Thursday, September 22, 2016

He is, after all, Roy's brother

Gee, I gave White Valiant's trip to Kempton such a big build-up, and I could hardly have got it more wrong.  It was a complete non-event, and the waiting is not over.  He's very quiet both in the stalls and elsewhere (as this picture of him doing stalls' work last month with Clare Alexander suggests) but things went badly wrong.  He was very quiet down at the start, walked into the stalls nice and relaxed and stood there calmly for about a minute - but then, presumably spooked by the pandemonium going on around and behind him including a horse rearing over, he panicked, reared and fell down.  Thank God neither he nor Paddy Aspell was injured, but once he had been extricated from his stall the starter wisely decided not to put him back in.  And that was that.

What I might do with White Valiant (which is something which I arguably should have done anyway) is run him in a couple of three-year-olds' bumpers so that he's more seasoned mentally by the time that he has to (a) have a stalls' test and (b) race from stalls again.  There's one at Huntingdon in ten days' time, so that might be a suitable option.  He'll have scared himself yesterday, although, remarkably, he was completely unfazed afterwards; and, as this photograph, taken this morning, shows, he was his usual laid-back self this morning.  But he will have had a fright, and it'll be easier to put it behind him if a bit of time can pass and he can do a bit of growing up before he has to revisit a stalls' scenario.

Anyway, nobody was hurt, nor did the world stop turning.  I just came home thinking, "Gee, I should have seen that coming; after all, he is Roy's brother!".  So that was that.  Two more outings coming up now in the next couple of days.  A trip to Milton Keynes later this afternoon to the ATR stoodio to help with the TV coverage of Chelmsford this evening; and then the long drive up and back down the A1 tomorrow, Hope Is High (seen here relaxing just now with her friends Kilim and Roy) having indeed scraped into her intended race (only thanks to it being divided) tomorrow evening.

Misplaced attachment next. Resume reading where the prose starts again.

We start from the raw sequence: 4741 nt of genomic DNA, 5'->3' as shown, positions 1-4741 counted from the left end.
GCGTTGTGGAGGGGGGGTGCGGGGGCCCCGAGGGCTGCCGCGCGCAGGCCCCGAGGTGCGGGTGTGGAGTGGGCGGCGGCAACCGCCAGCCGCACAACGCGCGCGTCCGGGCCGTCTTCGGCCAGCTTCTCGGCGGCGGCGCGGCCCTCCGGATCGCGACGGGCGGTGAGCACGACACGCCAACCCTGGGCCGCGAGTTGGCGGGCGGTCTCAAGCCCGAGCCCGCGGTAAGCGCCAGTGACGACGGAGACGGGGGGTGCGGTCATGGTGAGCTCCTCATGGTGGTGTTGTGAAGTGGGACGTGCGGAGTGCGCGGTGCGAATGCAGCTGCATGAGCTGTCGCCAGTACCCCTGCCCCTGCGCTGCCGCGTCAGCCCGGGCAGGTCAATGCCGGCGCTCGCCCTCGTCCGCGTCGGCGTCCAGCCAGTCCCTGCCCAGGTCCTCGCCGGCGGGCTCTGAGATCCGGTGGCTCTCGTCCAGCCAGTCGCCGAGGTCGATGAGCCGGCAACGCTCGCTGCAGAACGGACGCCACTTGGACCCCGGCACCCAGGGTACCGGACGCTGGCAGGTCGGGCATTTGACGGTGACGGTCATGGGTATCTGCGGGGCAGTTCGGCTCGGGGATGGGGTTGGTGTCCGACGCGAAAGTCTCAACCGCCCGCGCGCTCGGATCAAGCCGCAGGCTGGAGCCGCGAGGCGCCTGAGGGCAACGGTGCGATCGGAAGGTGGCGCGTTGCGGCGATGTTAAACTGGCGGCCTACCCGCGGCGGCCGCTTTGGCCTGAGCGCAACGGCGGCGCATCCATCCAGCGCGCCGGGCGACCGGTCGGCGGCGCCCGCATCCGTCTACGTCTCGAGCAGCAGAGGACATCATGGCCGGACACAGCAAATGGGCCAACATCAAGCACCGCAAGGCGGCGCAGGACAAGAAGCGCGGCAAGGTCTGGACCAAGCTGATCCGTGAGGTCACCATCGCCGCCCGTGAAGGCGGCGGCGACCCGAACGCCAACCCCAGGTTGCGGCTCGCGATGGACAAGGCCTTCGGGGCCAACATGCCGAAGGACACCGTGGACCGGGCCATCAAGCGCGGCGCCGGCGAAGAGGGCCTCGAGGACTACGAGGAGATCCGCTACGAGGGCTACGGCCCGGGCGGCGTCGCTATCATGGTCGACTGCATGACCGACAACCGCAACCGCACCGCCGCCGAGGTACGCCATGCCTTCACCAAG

Oh yes, your queries from the last chapter, Neil.  Yes, the odd card just for two-year-olds can be a good idea at this time of year.  Can be popular with both owners/trainers and race-goers too.  Newmarket usually has one each autumn.  Regarding how long does it take to learn to jump - it's really the same as the length of a piece of string, or how many lessons a learner-driver needs before he is ready to pass his driving test.  A quick learner could go up a line of hurdles once and be proficient: a slow learner could go up 100 times and still be inept.  Once they have learnt to jump well, I'd question whether there's much point in continually checking that they haven't forgotten, aside from the odd bit of practice to keep their eye in.  Horses are fragile creatures, and just from the point of view of minimizing the build-up of wear and tear, one doesn't want to work them just for the sake of it.  As regards tired horses falling late in a race, that's always going to happen.

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